October 2022 Newsletter

October 1, 2022

Employment Law Update / Holiday Pay Calculations / Right To Work…

Holiday Pay Calculations


A recent landmark judgement by the Supreme Court in the case of Harpur Trust Vs Brazel on the calculation of holiday pay has brought significant changes in how employers should calculate holiday pay for those who work in casual employment.

The judgement provides permanent workers who work only part of the year a total of 5.6 weeks of paid holiday per year. This applies to employees who are on zero-hour, casual, or variable-hour contracts.

Casual permanent employees are workers who are only guaranteed work when it is needed. Usually, they are on zero-hour contracts, and they tend to work fewer hours than a full-time permanent worker. The Working Time Regulations 1998 in the UK grants those who are working permanently a minimum of 5.6 weeks of paid holidays annually, which is normally applied if they work five days a week. The ‘12.07% method’ was usually applied to calculate holiday pay for casual workers which considered the total amount of hours/days they worked over the previous 52 weeks in which they received a salary. This is now considered by the Supreme Court as the wrong method.

Judgement by the Supreme Court

The Supreme Court found that casual workers should receive the normal 5.6 weeks holiday per year; their holiday pay should not be pro-rated and that the 12.07% method was not the correct method to use. This means that casual workers who work 30 weeks of the year, will get the same annual leave entitlement as those who work 52 weeks of the year. The Supreme Court acknowledged the fact that this could have a consequential effect as casual workers who do not work every week during the year will receive an increase in their holiday pay to the equivalent of full-time permanent workers who work 5 days a week consistently throughout the year.

Calculating holiday pay for casual employees

Employers should pay holiday pay at the normal rate of pay and holidays should be taken in blocks of one week to ensure pay is based on the average weekly pay. If weekly pay varies based on the working pattern, holiday pay should be calculated from the worker’s weekly earnings over the previous 52 weeks. The calculation should not include any weeks where normal pay was not received—an example of this is if a worker is on sick leave and they received company sick pay and/or statutory sick pay (SSP). If the working pattern is inconsistent, employers can go back to a maximum of 104 weeks, 2 years to attain the 52 weeks of pay data. If 52 weeks of data is not available then the reference period becomes the number of weeks’ worth of data available.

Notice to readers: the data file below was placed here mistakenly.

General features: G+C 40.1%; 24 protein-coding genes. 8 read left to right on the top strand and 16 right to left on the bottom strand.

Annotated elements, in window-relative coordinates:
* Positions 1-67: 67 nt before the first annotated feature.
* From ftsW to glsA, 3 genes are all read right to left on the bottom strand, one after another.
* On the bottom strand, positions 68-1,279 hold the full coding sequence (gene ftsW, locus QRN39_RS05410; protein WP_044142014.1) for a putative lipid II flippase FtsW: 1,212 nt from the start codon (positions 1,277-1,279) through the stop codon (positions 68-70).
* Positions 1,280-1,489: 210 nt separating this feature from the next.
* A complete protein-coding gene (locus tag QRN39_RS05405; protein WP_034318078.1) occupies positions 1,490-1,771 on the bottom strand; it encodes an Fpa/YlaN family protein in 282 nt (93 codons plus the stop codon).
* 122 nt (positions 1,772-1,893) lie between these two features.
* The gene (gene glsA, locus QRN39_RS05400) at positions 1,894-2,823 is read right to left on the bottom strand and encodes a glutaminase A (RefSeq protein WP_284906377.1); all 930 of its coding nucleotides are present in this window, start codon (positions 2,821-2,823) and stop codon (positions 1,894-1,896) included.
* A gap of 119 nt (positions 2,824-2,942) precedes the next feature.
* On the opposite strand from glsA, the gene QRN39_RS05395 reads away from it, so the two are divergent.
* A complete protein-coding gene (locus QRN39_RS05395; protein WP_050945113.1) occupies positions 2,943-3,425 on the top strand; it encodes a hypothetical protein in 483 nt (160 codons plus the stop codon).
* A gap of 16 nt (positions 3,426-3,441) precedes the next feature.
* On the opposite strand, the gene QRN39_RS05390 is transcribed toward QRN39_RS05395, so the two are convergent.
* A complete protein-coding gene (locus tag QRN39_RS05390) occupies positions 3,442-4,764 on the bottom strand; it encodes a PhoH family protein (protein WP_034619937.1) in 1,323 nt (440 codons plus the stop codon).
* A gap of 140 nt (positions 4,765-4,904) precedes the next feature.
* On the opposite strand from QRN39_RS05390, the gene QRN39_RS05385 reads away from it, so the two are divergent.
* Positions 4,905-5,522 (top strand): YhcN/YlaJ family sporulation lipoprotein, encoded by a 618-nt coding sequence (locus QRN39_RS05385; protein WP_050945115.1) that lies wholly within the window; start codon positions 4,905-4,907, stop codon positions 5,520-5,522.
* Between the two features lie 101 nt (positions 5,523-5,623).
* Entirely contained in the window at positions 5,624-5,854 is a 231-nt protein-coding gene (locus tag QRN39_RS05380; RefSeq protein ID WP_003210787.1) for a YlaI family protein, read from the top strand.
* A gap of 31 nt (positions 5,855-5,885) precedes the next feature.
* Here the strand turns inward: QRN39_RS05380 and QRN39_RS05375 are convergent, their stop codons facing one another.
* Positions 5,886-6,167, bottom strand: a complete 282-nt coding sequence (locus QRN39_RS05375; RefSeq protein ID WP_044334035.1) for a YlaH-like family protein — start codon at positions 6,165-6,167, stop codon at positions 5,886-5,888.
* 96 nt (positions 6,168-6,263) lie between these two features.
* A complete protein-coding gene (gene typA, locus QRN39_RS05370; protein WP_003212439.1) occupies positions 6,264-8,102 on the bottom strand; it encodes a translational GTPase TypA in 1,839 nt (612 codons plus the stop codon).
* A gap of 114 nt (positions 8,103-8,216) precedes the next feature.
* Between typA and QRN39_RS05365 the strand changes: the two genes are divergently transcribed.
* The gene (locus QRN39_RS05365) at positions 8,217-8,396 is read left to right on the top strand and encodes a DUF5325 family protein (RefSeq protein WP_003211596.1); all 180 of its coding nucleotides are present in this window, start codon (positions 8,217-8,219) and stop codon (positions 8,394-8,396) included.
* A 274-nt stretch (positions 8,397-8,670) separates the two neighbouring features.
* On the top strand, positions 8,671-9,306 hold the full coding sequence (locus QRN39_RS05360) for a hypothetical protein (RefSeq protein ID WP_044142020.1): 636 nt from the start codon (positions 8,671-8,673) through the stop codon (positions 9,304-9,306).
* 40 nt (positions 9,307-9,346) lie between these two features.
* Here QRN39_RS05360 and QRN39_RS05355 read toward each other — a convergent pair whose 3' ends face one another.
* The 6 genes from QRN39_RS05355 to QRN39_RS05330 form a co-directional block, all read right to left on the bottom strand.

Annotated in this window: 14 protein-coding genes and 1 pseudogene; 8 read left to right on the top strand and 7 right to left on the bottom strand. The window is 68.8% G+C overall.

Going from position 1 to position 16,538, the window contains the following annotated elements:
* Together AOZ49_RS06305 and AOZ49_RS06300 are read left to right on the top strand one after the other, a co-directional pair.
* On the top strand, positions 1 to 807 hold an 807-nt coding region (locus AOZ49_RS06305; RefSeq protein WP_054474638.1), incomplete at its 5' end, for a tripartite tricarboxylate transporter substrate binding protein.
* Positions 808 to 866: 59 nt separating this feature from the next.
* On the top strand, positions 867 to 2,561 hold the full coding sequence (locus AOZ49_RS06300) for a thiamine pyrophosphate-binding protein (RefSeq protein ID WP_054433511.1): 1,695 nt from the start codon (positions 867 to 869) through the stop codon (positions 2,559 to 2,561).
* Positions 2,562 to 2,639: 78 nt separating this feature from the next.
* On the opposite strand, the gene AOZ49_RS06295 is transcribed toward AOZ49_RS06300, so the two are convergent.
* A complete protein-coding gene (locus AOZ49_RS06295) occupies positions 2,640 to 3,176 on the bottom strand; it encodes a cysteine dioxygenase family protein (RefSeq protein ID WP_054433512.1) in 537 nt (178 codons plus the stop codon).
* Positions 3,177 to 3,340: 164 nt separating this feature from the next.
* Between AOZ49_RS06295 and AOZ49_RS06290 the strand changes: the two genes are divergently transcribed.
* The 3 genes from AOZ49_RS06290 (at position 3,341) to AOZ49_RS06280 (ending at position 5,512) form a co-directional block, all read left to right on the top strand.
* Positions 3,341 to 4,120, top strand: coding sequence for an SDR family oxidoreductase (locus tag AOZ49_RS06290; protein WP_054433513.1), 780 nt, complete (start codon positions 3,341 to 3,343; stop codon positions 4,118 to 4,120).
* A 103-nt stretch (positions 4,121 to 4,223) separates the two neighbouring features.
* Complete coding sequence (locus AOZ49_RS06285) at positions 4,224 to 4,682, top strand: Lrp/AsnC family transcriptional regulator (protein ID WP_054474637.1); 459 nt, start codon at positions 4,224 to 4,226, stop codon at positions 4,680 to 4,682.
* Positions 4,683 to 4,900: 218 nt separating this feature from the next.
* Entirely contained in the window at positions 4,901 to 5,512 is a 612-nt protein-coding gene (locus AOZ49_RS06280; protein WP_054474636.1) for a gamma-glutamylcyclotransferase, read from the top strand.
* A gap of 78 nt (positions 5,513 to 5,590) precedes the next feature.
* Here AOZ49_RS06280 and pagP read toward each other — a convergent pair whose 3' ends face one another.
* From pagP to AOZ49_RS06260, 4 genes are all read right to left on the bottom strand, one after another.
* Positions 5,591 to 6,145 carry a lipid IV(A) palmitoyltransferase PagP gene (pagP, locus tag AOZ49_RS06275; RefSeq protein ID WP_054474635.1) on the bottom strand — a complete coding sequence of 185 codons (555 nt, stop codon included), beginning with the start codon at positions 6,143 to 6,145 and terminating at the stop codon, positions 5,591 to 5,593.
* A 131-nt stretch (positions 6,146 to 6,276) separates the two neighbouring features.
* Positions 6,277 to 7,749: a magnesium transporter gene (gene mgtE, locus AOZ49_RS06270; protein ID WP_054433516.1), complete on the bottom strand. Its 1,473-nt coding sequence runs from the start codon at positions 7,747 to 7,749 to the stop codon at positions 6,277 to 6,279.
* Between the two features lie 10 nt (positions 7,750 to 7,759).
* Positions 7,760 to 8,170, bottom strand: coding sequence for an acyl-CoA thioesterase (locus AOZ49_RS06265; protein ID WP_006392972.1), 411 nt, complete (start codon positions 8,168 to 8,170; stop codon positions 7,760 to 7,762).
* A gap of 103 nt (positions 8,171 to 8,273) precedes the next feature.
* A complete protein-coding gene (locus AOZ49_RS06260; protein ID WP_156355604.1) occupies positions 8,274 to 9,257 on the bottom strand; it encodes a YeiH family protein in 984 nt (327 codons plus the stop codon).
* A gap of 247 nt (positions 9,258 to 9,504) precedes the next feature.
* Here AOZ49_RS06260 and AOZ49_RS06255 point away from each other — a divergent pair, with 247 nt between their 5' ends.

Employers’ obligation moving forward

The judgement in this case will have an impact across several sectors that employ casual workers and employers are required to review their current approach in how they calculate holiday pay. The judgement states that the 12.07% method of calculating holiday pay has been rejected, which means this method should no longer be used. Casual workers under ongoing contracts – regardless of the amount of work carried out – are entitled to 5.6 weeks of holiday pay and it does not matter how many weeks in the year they work. Employment Tribunal claims can go back as far as 24 months for underpayment of holiday pay; employers should consider the financial liability and quantify potential back-pay claims over this period as well as correct their method of calculating pay moving forward.

Right-to-Work Checks

identity check fingerprint

During the COVID-19 pandemic, the government introduced digital ways for employers to check employee’s right to work in the UK because of the difficulties associated with manually checking documents. These arrangements end on 30 September.

New digital right-to-work checks, using ‘identification document validation technology’ (IDVT), became available for employees with valid British or Irish passports from 6 April 2022.

Employers can use an ‘identity service provider’ (IDSP) to carry out this check, although they remain responsible for checking the identity of the employee and retaining the record for the duration of employment plus two years.

From 1 October, employers will need to either:

• Carry out a manual check by physically meeting with the employee to check and copy their original documentation.

• Appoint an ‘identification service provider’ (IDSP) to check the passport of the employee on their behalf or carry out the check themselves using ID document validation technology. Government guidance has been updated and has a list of approved IDSPs. The Employer Checking Service continues for right-to-work checks on non-UK/Irish citizens.

For further support and information on either of these Employment Law Updates, please contact  The HR Team

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